Get Aleteia delivered to your inbox. Subscribe here
Start your day in a beautiful way: Subscribe to Aleteia's daily newsletter here.
Sign me up!

Not Prepared to Donate?

Here are 5 ways you can still help Aleteia:

  1. Pray for our team and the success of our mission
  2. Talk about Aleteia in your parish
  3. Share Aleteia content with friends and family
  4. Turn off your ad blockers when you visit
  5. Subscribe to our free newsletter and read us daily
Thank you!
Team Aleteia



How to be the kind of parent your child needs in the stands

Shutterstock | matimix

The popular tendency of parents coaching on the sidelines can have adverse effects — here’s a way to correct it.

In our house, fall sports season is underway. Sienna, my 8th grader, is in her second year of JH Volleyball. Charlotte, my 5th grader, is playing volleyball for the first time. As they settle into the familiar routine of practices, games, and frantic searches for kneepads, I’m settling back into my own familiar routine on the sidelines: being silent.

Okay, not totally silent. I cheer for them when they serve and return volleys, and say, “That’s okay, shake it off” when they miss one. I shout general encouragement to the team as a whole. Other than that, I keep my mouth shut.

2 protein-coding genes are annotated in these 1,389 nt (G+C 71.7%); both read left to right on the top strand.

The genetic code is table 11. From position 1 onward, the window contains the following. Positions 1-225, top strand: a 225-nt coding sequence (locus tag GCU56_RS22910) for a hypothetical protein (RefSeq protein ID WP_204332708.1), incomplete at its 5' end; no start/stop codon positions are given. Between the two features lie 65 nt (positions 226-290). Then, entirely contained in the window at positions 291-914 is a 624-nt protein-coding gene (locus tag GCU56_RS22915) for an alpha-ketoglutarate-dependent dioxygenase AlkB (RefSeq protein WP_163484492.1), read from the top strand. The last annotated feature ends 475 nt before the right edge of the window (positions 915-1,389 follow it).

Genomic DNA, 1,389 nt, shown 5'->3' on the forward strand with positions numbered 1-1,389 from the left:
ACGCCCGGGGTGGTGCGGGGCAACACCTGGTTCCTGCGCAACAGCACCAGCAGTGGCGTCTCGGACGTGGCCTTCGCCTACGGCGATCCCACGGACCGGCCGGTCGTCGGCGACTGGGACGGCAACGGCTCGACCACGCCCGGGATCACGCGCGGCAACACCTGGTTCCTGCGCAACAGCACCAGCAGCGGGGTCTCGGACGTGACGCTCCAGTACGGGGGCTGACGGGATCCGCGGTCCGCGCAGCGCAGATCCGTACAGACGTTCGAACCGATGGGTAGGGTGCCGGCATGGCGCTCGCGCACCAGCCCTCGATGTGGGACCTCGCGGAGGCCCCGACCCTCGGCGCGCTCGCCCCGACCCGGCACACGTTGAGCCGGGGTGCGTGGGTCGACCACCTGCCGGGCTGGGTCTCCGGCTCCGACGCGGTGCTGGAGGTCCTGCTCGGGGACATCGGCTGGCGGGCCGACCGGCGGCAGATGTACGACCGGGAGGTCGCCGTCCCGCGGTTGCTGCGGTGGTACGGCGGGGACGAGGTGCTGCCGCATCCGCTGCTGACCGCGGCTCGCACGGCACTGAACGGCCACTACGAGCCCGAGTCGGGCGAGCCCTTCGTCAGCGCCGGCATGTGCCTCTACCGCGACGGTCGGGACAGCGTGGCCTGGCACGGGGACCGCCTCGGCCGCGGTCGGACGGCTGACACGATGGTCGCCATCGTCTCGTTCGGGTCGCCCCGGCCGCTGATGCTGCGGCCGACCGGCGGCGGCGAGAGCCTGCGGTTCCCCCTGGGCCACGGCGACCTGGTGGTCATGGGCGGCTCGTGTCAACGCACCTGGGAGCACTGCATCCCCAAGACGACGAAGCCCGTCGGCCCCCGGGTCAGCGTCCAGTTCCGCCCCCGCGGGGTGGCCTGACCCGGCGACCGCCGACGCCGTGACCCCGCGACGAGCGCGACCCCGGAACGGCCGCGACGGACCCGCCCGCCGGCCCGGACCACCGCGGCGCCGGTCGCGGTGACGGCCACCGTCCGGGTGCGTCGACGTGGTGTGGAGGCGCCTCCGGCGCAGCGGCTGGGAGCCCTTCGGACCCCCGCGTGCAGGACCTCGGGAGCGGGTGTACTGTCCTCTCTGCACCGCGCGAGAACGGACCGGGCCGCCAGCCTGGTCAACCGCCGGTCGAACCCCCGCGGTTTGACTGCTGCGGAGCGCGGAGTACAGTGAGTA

If your kids play sports, or you played sports as a kid, or you’ve ever been to youth sports game–heck, even if you’ve ever seen The Mighty Ducks, you know that this puts me in the minority of parents. Most grade school volleyball, soccer, and basketball games echo with the shouts of parents coaching from the stands, totally invested in their children’s performance.

I get it. I’ve been there — in fact, I wrote an article a few years ago on the moment I realized that sideline-coaching was doing more harm than good. My conviction that parents need to stick to parenting and let the coaches do their job hasn’t wavered since then. The more sports my kids have participated in, the stronger that conviction becomes. But I’ve started to become aware of the subtle power of parental peer pressure at these after-school games.

Peer pressure doesn’t just disappear once you turn 30, y’all. It’s pervasive. In my experience, peer pressure among groups of parents is usually a manifestation of our desire to show that we’re invested, involved, good parents. The definition of what makes a good parent can differ wildly from group to group. Often it differs wildly from parent to parent in the same group. But when it comes to sports, there seems to be a consensus: good parents should also be good coaches, understanding both the sport and their child in the sport enough to troubleshoot. Out loud.

My 9-year-old son Liam played indoor soccer over the summer, and I loved watching him play. He wasn’t very good, and he clearly didn’t have a solid grasp of the game, but he ran around the field with this goofy-happy smile on his face the whole time.  He loved playing soccer, and I loved watching him enjoy the game.